High School Sports

Prep Football: Nipomo trio movin' on up

Nipomo High football players Kevin Britt, left, Akeem King and Duane Hanna signed National Letters of Intent to play college football on Wednesday. Britt signed with Cal Poly, King with San Jose State and Hanna with Sacramento State.
Nipomo High football players Kevin Britt, left, Akeem King and Duane Hanna signed National Letters of Intent to play college football on Wednesday. Britt signed with Cal Poly, King with San Jose State and Hanna with Sacramento State. jjohnston@thetribunenews.com

To some metro-area high school football programs that comprise their rosters from multiple communities, sending three players from one team off to play at the Division I level may not be too out of the ordinary.

What makes the story of Nipomo High’s Akeem King, Kevin Britt and Duane Hanna more unique, however, is that they were all homegrown talents — Nipomo through and through — and proud of it.

On Wednesday, the trio celebrated signing their National Letters of Intent at a news conference at Nipomo High. King will continue his career at San Jose State, becoming the first Football Bowl Subdivision (formerly Division I-A) product in the seven-year varsity history of the school, while Britt and Hanna will play at Cal Poly and Sacramento State, respectively, both in the Football Championship Subdivision (I-AA).

“Because we’re not a ‘recruiting school,’ and we’re a public school, it’s very special,” Britt said of the class.

“I’ve known Duane since we were little, in Bantam (local youth football),” he added, placing his hand just above his waist to indicate their size at the time. “Even with Akeem, he came in kind of late (joining the football team as a junior), but we still knew him.”

Hanna was equally reminiscent of their childhood days.

“I’ve known Kevin since we were 7 or 8,” he said. “We all pretty much have a long history together.

“I’m kind of speechless. Growing up together, it was our dream to play college football. All that hard work paid off.”

The Titans had a historic campaign this past year, going 8-4 and advancing to the CIF-Southern Section Northwest Division quarterfinals for the first time in school history.

“I was just elated and proud to see them there with the weight off their shoulders, all smiling,” Nipomo coach Russ Edwards said. “I’m proud of the fact that our football program has gotten to a point where we’re being recognized (by colleges).”

Korben Boaz, a defensive lineman, was the first Nipomo product to sign with a Division I program when he opted for Cal Poly in 2008. The Titans were a combined 3-26 in their first three varsity seasons, 2003-05, before steadily becoming more competitive. King is the only San Luis Obispo County player this year to sign with an FBS school thus far.

“One year at a time, we’re setting milestones for our school,” Hanna said. “Hopefully, years from now, schools will look at us as a serious threat, like, ‘Oh, it’s Nipomo, we’ve got to watch out for them.’ Before it was like, ‘Oh, Nipomo? That’s a joke.’ We changed that around.”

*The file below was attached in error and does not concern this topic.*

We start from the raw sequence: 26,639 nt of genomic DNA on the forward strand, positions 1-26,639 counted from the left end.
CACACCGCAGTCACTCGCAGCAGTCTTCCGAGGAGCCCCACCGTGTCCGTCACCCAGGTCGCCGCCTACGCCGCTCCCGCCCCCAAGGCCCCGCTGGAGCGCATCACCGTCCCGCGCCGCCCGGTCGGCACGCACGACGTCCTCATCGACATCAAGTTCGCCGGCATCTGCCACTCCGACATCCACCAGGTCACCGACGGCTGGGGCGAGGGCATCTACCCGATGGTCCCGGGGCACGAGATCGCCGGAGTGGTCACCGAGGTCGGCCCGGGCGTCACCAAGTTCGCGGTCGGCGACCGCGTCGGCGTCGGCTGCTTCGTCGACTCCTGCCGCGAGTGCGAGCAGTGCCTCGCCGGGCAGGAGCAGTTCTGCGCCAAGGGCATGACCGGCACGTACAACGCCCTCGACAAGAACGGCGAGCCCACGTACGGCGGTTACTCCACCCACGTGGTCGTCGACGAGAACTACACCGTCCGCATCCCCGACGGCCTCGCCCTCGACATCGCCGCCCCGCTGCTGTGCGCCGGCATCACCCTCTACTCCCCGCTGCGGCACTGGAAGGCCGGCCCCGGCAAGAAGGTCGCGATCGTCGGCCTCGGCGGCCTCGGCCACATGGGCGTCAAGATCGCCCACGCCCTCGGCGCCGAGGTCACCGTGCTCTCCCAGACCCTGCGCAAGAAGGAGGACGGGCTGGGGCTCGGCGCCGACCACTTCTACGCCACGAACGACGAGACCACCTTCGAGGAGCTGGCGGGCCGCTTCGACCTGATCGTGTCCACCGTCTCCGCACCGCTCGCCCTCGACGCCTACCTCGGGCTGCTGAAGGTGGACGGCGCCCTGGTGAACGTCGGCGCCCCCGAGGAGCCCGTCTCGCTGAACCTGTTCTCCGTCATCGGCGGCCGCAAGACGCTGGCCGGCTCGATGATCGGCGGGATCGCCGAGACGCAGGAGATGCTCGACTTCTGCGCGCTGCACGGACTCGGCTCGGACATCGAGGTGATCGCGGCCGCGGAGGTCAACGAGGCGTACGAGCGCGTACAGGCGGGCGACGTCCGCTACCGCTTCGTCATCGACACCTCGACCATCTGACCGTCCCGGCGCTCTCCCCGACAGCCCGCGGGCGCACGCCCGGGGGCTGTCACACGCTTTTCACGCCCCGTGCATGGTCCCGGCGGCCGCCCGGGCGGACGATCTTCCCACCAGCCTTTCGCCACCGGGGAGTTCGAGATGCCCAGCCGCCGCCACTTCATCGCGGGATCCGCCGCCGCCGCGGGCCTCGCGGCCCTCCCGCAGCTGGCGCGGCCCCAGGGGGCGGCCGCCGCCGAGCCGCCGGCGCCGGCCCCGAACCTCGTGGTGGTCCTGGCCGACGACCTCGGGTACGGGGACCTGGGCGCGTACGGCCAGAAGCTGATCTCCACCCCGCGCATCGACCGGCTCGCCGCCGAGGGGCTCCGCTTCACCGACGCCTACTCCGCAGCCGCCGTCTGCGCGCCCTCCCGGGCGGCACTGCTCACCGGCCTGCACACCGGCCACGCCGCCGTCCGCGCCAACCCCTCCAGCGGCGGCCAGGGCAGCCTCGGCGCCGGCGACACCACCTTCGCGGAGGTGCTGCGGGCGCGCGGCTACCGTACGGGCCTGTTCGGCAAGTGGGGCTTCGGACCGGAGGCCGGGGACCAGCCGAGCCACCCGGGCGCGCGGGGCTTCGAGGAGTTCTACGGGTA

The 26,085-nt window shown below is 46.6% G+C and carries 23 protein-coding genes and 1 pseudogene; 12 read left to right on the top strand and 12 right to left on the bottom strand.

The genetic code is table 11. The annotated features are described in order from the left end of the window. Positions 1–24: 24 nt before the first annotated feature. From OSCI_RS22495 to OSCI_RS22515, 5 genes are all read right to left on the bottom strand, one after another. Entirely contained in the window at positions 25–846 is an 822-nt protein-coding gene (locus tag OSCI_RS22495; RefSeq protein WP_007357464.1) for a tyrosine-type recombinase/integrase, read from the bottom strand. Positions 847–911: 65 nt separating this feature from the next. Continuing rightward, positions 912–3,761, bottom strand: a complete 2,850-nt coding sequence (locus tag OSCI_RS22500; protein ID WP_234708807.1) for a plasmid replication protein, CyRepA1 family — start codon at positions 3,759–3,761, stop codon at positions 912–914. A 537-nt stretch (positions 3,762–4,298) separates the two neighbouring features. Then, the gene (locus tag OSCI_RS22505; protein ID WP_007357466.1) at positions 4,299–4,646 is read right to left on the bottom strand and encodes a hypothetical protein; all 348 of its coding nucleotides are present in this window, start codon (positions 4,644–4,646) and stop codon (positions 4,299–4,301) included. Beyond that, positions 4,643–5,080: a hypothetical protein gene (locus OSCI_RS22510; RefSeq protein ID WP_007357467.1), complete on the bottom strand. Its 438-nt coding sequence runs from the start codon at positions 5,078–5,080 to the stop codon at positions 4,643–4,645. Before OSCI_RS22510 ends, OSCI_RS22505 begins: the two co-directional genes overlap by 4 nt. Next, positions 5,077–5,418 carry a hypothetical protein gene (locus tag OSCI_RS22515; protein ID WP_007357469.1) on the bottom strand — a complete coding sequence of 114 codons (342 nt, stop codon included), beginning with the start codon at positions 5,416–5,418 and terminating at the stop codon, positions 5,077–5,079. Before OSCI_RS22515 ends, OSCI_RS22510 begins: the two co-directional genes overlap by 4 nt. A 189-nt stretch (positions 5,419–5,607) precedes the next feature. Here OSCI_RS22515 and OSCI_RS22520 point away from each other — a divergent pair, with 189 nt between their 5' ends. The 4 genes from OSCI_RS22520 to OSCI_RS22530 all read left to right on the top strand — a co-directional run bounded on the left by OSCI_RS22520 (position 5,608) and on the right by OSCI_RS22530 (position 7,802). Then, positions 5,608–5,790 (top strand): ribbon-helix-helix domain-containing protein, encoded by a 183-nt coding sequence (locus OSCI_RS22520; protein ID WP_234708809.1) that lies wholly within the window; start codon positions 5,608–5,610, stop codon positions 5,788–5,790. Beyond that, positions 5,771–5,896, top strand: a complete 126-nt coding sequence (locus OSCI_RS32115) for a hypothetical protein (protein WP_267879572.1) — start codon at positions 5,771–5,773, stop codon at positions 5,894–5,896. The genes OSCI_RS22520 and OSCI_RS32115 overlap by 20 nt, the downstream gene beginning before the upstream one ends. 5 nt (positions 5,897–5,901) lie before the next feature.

At 6-foot-3 and 190 pounds, King possesses a near-elite combination of size and speed, as he has been electronically timed at 4.49 seconds in the 40-yard dash. As a senior, King had 30 tackles and two interceptions, and also caught seven passes for 203 yards and four touchdowns, earning all-Los Padres League second-team honors at receiver and all-county second-team distinction as an all-purpose player.

“Akeem is fast and big,” San Jose State head coach Mike MacIntyre said in a statement. “He has a huge upside, because he is very young in the game of football. We’re excited about his speed and the athleticism that he will bring to us as a wide receiver.”

Meanwhile, the 6-1, 160-pound Britt — who also has 4.5-second speed in the 40-yard dash — caught 53 passes for 893 yards and 11 touchdowns this past year, accruing all-divisional, all-league and all-county first-team status. He added 71 tackles as a defensive back, which is where Cal Poly will likely look to play him.

“We’d be very happy with him as a wide receiver, but the reality of the situation is, we can’t find guys that are 5-11, 6-foot that can run like he can run that can play corner,” Mustangs head coach Tim Walsh said. “I’m not going to say two years down the road, he can’t be a wide receiver, but right now, he’s a corner, and we’re glad we have some height at that position.”

The 6-1, 190-pound Hanna had 134 tackles on his way to taking home the LPL Linebacker of the Year award, as well as all-divisional acclaim.

“We just love his trigger and explosiveness,” Sacramento State defensive coordinator Lou Baiz said of Hanna. “He’s a very good defensive player with very good reactions. We think he has a very bright future.

“In the recruiting process, we liked not only his athletic ability, but his tremendous character,” Baiz added.

The scholarships of King and Hanna are full, while Britt’s is 75 percent but could soon be elevated to full. The trio may eventually be joined by a couple of teammates in the Division I ranks. All-league first-team running back Eric Penningroth, who amassed a county-best 2,008 yards from scrimmage, recently went on a visit to the University of San Diego, while Cornell has also been in contact. Additionally, first-team all-county and second-team all-league quarterback Josh Correia is looking to continue his career at Hartnell College, a junior college in Salinas, and could later transfer to a four-year school.

Although no dates between the three California State universities have been confirmed in the near future, they have storied histories of playing each other, which King, Britt and Hanna wouldn’t mind adding to.

“That’d be exciting, to see old friends,” Hanna said. “There’d be a little trash talk and a friendly rivalry.

“We’re like brothers. There’s nothing like football. There’s that bond that’s everlasting.”